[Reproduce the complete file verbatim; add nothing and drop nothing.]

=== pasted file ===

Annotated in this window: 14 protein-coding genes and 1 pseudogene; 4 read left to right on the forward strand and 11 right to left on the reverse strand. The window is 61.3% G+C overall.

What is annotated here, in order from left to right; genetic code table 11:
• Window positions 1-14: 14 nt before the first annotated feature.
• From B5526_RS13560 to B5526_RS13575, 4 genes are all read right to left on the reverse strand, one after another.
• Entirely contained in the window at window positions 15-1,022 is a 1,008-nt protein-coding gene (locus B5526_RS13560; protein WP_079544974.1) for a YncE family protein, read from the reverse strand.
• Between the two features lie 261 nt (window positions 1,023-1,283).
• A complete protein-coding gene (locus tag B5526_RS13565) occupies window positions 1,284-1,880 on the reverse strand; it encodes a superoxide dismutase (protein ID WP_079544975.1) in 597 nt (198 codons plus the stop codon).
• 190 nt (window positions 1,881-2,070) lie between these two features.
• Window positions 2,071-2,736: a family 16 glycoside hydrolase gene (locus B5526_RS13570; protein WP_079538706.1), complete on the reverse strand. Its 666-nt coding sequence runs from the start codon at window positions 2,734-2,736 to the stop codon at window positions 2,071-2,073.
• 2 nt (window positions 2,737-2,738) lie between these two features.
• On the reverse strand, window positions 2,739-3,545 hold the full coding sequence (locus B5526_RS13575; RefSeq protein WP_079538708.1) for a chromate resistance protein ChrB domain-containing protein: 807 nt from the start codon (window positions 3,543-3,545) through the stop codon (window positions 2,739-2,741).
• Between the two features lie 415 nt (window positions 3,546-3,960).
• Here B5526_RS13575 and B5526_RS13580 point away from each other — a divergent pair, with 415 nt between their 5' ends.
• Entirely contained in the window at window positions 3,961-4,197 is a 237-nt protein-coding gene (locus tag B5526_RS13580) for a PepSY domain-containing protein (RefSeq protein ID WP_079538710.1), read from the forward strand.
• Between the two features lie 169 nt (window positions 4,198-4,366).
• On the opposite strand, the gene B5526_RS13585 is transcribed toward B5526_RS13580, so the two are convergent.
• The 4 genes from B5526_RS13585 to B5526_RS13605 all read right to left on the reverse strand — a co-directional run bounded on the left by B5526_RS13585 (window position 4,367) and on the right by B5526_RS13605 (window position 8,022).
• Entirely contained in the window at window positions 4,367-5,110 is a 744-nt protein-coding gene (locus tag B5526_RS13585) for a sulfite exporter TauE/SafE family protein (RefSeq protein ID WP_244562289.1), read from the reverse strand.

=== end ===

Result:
Annotated in this window: 14 protein-coding genes and 1 pseudogene; 4 read left to right on the forward strand and 11 right to left on the reverse strand. The window is 61.3% G+C overall.

What is annotated here, in order from left to right; genetic code table 11:
• Window positions 1-14: 14 nt before the first annotated feature.
• From B5526_RS13560 to B5526_RS13575, 4 genes are all read right to left on the reverse strand, one after another.
• Entirely contained in the window at window positions 15-1,022 is a 1,008-nt protein-coding gene (locus B5526_RS13560; protein WP_079544974.1) for a YncE family protein, read from the reverse strand.
• Between the two features lie 261 nt (window positions 1,023-1,283).
• A complete protein-coding gene (locus tag B5526_RS13565) occupies window positions 1,284-1,880 on the reverse strand; it encodes a superoxide dismutase (protein ID WP_079544975.1) in 597 nt (198 codons plus the stop codon).
• 190 nt (window positions 1,881-2,070) lie between these two features.
• Window positions 2,071-2,736: a family 16 glycoside hydrolase gene (locus B5526_RS13570; protein WP_079538706.1), complete on the reverse strand. Its 666-nt coding sequence runs from the start codon at window positions 2,734-2,736 to the stop codon at window positions 2,071-2,073.
• 2 nt (window positions 2,737-2,738) lie between these two features.
• On the reverse strand, window positions 2,739-3,545 hold the full coding sequence (locus B5526_RS13575; RefSeq protein WP_079538708.1) for a chromate resistance protein ChrB domain-containing protein: 807 nt from the start codon (window positions 3,543-3,545) through the stop codon (window positions 2,739-2,741).
• Between the two features lie 415 nt (window positions 3,546-3,960).
• Here B5526_RS13575 and B5526_RS13580 point away from each other — a divergent pair, with 415 nt between their 5' ends.
• Entirely contained in the window at window positions 3,961-4,197 is a 237-nt protein-coding gene (locus tag B5526_RS13580) for a PepSY domain-containing protein (RefSeq protein ID WP_079538710.1), read from the forward strand.
• Between the two features lie 169 nt (window positions 4,198-4,366).
• On the opposite strand, the gene B5526_RS13585 is transcribed toward B5526_RS13580, so the two are convergent.
• The 4 genes from B5526_RS13585 to B5526_RS13605 all read right to left on the reverse strand — a co-directional run bounded on the left by B5526_RS13585 (window position 4,367) and on the right by B5526_RS13605 (window position 8,022).
• Entirely contained in the window at window positions 4,367-5,110 is a 744-nt protein-coding gene (locus tag B5526_RS13585) for a sulfite exporter TauE/SafE family protein (RefSeq protein ID WP_244562289.1), read from the reverse strand.